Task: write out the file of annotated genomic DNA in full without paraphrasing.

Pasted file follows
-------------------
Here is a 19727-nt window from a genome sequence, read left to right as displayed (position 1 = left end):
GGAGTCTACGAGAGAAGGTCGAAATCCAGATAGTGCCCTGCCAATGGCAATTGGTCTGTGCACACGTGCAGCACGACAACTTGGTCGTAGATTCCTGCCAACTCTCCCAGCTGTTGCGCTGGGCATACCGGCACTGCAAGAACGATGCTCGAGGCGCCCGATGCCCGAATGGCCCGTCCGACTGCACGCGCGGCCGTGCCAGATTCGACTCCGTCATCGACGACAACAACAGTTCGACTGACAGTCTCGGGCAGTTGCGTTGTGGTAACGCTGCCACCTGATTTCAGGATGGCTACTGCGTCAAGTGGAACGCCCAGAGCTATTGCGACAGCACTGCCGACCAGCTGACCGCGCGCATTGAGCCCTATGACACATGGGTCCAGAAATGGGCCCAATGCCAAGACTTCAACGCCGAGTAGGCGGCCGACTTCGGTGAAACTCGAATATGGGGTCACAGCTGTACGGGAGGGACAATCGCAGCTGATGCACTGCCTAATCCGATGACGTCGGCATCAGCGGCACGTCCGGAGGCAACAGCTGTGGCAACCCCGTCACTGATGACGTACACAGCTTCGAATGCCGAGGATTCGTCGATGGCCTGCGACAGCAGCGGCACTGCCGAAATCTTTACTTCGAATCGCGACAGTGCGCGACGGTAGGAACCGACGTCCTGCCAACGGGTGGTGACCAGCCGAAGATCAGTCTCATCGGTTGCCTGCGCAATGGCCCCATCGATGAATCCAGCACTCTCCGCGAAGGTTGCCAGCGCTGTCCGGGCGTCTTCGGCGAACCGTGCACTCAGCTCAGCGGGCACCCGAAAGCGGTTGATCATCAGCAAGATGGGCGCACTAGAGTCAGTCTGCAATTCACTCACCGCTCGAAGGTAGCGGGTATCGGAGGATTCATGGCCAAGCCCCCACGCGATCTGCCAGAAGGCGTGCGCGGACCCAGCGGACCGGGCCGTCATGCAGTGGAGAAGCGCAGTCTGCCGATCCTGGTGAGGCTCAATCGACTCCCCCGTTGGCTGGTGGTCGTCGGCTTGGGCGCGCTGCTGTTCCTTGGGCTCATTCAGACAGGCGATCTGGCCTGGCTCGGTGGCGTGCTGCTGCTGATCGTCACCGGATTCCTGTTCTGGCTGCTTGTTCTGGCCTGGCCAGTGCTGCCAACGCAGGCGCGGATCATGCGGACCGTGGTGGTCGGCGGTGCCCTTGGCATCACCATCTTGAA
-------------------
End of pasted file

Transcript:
Here is a 19727-nt window from a genome sequence, read left to right as displayed (position 1 = left end):
GGAGTCTACGAGAGAAGGTCGAAATCCAGATAGTGCCCTGCCAATGGCAATTGGTCTGTGCACACGTGCAGCACGACAACTTGGTCGTAGATTCCTGCCAACTCTCCCAGCTGTTGCGCTGGGCATACCGGCACTGCAAGAACGATGCTCGAGGCGCCCGATGCCCGAATGGCCCGTCCGACTGCACGCGCGGCCGTGCCAGATTCGACTCCGTCATCGACGACAACAACAGTTCGACTGACAGTCTCGGGCAGTTGCGTTGTGGTAACGCTGCCACCTGATTTCAGGATGGCTACTGCGTCAAGTGGAACGCCCAGAGCTATTGCGACAGCACTGCCGACCAGCTGACCGCGCGCATTGAGCCCTATGACACATGGGTCCAGAAATGGGCCCAATGCCAAGACTTCAACGCCGAGTAGGCGGCCGACTTCGGTGAAACTCGAATATGGGGTCACAGCTGTACGGGAGGGACAATCGCAGCTGATGCACTGCCTAATCCGATGACGTCGGCATCAGCGGCACGTCCGGAGGCAACAGCTGTGGCAACCCCGTCACTGATGACGTACACAGCTTCGAATGCCGAGGATTCGTCGATGGCCTGCGACAGCAGCGGCACTGCCGAAATCTTTACTTCGAATCGCGACAGTGCGCGACGGTAGGAACCGACGTCCTGCCAACGGGTGGTGACCAGCCGAAGATCAGTCTCATCGGTTGCCTGCGCAATGGCCCCATCGATGAATCCAGCACTCTCCGCGAAGGTTGCCAGCGCTGTCCGGGCGTCTTCGGCGAACCGTGCACTCAGCTCAGCGGGCACCCGAAAGCGGTTGATCATCAGCAAGATGGGCGCACTAGAGTCAGTCTGCAATTCACTCACCGCTCGAAGGTAGCGGGTATCGGAGGATTCATGGCCAAGCCCCCACGCGATCTGCCAGAAGGCGTGCGCGGACCCAGCGGACCGGGCCGTCATGCAGTGGAGAAGCGCAGTCTGCCGATCCTGGTGAGGCTCAATCGACTCCCCCGTTGGCTGGTGGTCGTCGGCTTGGGCGCGCTGCTGTTCCTTGGGCTCATTCAGACAGGCGATCTGGCCTGGCTCGGTGGCGTGCTGCTGCTGATCGTCACCGGATTCCTGTTCTGGCTGCTTGTTCTGGCCTGGCCAGTGCTGCCAACGCAGGCGCGGATCATGCGGACCGTGGTGGTCGGCGGTGCCCTTGGCATCACCATCTTGAA